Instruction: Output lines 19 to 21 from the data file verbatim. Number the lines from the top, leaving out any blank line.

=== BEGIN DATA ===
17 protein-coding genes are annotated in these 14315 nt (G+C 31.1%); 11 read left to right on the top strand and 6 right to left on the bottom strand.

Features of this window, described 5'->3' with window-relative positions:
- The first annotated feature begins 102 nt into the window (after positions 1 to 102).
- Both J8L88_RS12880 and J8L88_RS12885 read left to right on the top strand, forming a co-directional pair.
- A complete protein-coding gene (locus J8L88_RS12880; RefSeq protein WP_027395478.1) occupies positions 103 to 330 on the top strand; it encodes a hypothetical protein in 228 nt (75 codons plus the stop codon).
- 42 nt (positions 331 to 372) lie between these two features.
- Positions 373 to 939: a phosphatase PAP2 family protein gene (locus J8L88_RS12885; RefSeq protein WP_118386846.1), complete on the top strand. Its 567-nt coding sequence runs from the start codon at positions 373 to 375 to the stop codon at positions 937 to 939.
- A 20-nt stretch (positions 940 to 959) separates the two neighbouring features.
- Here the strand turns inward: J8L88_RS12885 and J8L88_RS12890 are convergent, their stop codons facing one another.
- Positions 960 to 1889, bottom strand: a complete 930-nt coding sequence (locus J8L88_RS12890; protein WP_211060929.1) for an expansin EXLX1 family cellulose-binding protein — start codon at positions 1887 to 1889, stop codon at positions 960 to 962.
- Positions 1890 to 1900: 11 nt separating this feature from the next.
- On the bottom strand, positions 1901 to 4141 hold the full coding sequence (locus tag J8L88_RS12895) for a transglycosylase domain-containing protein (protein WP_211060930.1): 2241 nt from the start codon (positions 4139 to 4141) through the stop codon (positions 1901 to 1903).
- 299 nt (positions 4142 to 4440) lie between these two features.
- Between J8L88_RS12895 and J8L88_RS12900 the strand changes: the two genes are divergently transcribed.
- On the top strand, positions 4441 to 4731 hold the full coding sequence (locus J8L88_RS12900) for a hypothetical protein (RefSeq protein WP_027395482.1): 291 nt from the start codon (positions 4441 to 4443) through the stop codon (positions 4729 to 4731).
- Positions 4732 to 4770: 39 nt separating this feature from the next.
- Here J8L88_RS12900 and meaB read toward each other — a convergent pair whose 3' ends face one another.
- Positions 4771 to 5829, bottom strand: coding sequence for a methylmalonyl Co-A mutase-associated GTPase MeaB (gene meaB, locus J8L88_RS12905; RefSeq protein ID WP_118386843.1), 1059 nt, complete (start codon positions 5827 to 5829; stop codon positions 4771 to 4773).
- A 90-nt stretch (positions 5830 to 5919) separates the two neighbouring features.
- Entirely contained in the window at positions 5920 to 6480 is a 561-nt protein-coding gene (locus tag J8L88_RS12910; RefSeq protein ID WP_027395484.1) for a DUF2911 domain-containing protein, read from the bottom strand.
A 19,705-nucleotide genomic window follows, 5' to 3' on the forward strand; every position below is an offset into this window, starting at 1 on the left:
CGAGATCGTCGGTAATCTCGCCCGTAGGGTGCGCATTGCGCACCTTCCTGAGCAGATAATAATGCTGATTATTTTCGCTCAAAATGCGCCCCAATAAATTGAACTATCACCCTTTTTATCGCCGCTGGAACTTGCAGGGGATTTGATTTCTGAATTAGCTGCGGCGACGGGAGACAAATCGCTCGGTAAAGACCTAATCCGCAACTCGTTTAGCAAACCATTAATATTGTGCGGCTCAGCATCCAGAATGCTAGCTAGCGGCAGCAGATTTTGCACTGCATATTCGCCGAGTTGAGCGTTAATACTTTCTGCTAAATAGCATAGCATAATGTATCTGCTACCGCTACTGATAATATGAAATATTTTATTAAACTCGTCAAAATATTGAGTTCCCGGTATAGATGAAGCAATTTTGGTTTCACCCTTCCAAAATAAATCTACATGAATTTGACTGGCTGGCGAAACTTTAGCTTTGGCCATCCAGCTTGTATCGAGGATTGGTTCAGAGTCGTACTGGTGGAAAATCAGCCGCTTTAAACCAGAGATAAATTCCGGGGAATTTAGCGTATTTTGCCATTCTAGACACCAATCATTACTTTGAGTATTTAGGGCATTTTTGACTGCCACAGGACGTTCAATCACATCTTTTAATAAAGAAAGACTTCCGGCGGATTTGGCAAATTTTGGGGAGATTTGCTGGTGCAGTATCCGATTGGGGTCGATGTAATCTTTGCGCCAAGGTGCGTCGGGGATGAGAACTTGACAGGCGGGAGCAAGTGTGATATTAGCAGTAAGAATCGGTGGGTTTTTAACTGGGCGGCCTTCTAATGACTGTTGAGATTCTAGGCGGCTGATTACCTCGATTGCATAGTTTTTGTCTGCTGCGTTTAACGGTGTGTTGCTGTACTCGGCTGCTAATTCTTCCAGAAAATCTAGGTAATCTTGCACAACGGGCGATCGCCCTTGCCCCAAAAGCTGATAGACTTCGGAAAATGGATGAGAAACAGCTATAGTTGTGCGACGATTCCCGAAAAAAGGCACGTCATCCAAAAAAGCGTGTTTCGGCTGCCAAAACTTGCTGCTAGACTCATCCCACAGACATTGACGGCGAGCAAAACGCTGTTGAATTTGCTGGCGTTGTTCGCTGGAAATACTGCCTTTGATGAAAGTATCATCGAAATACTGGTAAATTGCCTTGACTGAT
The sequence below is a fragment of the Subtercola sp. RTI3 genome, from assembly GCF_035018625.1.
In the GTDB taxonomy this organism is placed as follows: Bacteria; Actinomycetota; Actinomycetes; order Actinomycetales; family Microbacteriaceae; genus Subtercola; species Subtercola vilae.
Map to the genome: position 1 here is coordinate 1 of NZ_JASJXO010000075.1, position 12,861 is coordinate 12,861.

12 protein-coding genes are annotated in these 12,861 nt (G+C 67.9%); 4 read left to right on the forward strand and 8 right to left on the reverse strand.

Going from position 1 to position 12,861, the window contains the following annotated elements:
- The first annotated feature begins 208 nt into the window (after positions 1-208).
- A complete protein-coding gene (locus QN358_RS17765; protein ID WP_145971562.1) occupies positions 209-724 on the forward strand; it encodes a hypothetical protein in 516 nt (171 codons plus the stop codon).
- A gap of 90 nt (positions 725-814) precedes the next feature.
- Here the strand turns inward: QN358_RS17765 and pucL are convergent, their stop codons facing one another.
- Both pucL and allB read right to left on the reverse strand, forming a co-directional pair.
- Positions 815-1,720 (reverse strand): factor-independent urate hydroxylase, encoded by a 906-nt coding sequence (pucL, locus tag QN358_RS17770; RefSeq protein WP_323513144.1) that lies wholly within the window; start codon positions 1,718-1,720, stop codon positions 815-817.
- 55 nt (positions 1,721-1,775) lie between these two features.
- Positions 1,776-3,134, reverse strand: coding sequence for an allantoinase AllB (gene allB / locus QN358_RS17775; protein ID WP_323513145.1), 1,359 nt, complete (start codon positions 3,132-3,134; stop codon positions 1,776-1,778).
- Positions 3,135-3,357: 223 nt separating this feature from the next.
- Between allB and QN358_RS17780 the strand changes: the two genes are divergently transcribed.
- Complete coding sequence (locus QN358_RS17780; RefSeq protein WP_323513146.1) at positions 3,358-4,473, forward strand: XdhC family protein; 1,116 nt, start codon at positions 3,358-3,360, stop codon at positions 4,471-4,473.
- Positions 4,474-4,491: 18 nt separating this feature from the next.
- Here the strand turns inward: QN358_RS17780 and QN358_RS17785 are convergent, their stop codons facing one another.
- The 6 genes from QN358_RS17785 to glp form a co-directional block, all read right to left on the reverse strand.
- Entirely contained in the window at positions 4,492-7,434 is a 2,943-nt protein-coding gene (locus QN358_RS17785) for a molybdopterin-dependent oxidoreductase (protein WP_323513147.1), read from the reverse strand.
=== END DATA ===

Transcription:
- A 90-nt stretch (positions 5830 to 5919) separates the two neighbouring features.
- Entirely contained in the window at positions 5920 to 6480 is a 561-nt protein-coding gene (locus tag J8L88_RS12910; RefSeq protein ID WP_027395484.1) for a DUF2911 domain-containing protein, read from the bottom strand.
A 19,705-nucleotide genomic window follows, 5' to 3' on the forward strand; every position below is an offset into this window, starting at 1 on the left: